Bacow joins group for debate on drinking age
Published: Wednesday, August 27, 2008
Updated: Wednesday, August 27, 2008 09:08
University President Lawrence Bacow has joined 127 other college presidents and chancellors in signing onto a project encouraging discussion about lowering the national drinking age to 18.
The recently unveiled movement, known as the Amethyst Initiative, calls for more vigorous debate about the stringency of drinking laws, which have failed to effect "significant constructive behavioral change" and have fed a "culture of dangerous, clandestine "binge-drinking," according to the Initiative's online mission statement.
The Amethyst Initiative is a recent offshoot of the nonprofit group Choose Responsibility (CR), which former Middlebury College President John McCardell founded in December 2006 to begin examining the consequences of the current drinking age, said Grace Kronenberg, Choose Responsibility's assistant to the director.
Unlike Choose Responsibility, which is currently focusing its effort on waiving or removing a clause in the 1984 National Minimum Drinking Age Act that withholds 10 percent of federal transportation funding from states that do not set the legal age at 21, the Amethyst Initiative advocates mere discussion rather than explicit legislative action. Its members are exclusively college presidents and chancellors.
Noting a "worsening situation" in reference to alcohol-related fatalities among 18-to-24-year-olds, Kronenberg said the steadily growing support for the Amethyst Initiative among leaders in higher education signals a willingness to try a different approach.
"By signing this statement, they are not raising a white flag," Kronenberg said. "They are stepping up and saying we need to pursue other solutions, because the status quo isn't working."
Bacow wrote in an e-mail to the Daily that efforts to combat binge drinking on campus and enforce the current drinking age "have not been effective," and have potentially caused the unintended side effect of "driving drinking underground, and in the process, may have put more students at risk."
Although he has endorsed the Amethyst Initiative's aim of opening a national debate, Bacow expressed uncertainty about whether lowering the drinking age is the "correct answer."
The initiative has been met with criticism from many politicians, newspapers and organizations, notably the group Mothers Against Drunk Driving (MADD).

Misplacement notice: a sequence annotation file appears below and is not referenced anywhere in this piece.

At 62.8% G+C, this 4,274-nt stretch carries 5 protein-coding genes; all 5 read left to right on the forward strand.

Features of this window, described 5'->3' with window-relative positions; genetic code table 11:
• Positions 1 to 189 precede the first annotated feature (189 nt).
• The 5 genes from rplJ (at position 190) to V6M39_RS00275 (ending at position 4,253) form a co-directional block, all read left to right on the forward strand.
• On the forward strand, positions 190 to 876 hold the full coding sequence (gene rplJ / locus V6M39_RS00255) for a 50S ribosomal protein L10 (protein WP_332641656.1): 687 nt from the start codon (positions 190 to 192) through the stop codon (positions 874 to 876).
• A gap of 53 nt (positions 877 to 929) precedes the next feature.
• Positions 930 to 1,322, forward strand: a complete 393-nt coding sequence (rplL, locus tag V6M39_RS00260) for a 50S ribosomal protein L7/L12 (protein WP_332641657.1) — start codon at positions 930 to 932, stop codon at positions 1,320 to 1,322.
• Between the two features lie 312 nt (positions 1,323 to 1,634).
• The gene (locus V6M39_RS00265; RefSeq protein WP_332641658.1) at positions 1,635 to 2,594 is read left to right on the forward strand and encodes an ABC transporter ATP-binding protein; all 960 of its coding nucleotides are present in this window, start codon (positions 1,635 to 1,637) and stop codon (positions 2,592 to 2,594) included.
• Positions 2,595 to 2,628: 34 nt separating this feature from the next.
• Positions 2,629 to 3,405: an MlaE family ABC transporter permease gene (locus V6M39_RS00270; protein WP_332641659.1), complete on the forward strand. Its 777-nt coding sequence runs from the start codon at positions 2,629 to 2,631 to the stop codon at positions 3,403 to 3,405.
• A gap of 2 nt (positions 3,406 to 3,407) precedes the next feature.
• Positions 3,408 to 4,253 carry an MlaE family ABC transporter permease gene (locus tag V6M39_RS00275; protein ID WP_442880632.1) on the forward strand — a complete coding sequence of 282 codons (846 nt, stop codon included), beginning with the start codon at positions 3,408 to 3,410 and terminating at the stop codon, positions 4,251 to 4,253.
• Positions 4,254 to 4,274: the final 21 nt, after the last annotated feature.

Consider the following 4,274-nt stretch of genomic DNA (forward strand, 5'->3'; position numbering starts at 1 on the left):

David DeIuliis, a spokesperson for the organization, said that his organization is receptive to dialogue about potential new methods of allaying alcohol abuse, but he called lowering the drinking age a "failed experiment."
He noted a correlative spike in motor vehicle fatalities in states that set the legal age below 21 prior to 1984.
"Combating alcohol abuse should begin with proper enforcement of current laws," DeIuliis said.
"The fact of the matter is, [an underage person] somewhere is getting alcohol from someone who is over 21," he said. "I think what needs to happen is we need to find those sources and try to cut them off. I think the key here is to as best as we can reduce youth access to alcohol."
Such criticism has led two college presidents to remove themselves from the list.
One of them, Kendall Blanchard of Georgia South-western State University, told The New York Times that he rescinded his support because detractors had misunderstood the initiative's intentions.
"It was clear to me that they didn't see this as a dialogue; they saw this as some kind of effort on our part to turn our schools into party schools," Blanchard told the Times.
But some say that detractors are missing the point, and that while alcohol-related motor vehicle accidents among young drivers have gone down since 1984, other factors have been at play.
"These include designated driver programs and safer roads and automobiles," Ruth Engs, an Indiana University-Bloomington professor emeritus of applied health said in an e-mail to the Daily. Engs has done substantial research on student drinking.
She also said that the decrease in traffic accidents in the early 1980s was partially offset by lower grades among students and an increase in violence as universities worked to enforce the new age.
Engs said that student attempts to circumvent purchase laws have led to a culture of clandestine binge drinking reminiscent of Prohibition-era "speakeasies."
This type of behavior "is not found in cultures where the drinking age is lower," she said.
University Professor Sol Gittleman, who has watched the drinking age rise to 21 during his tenure at Tufts, said that high alcohol use has remained a constant for college students through changes in the law.
"I think there's a culture of drinking among young people who think they're immortal," Gittleman said. "The capacity of the American college student to get emotionally involved with booze has always been there."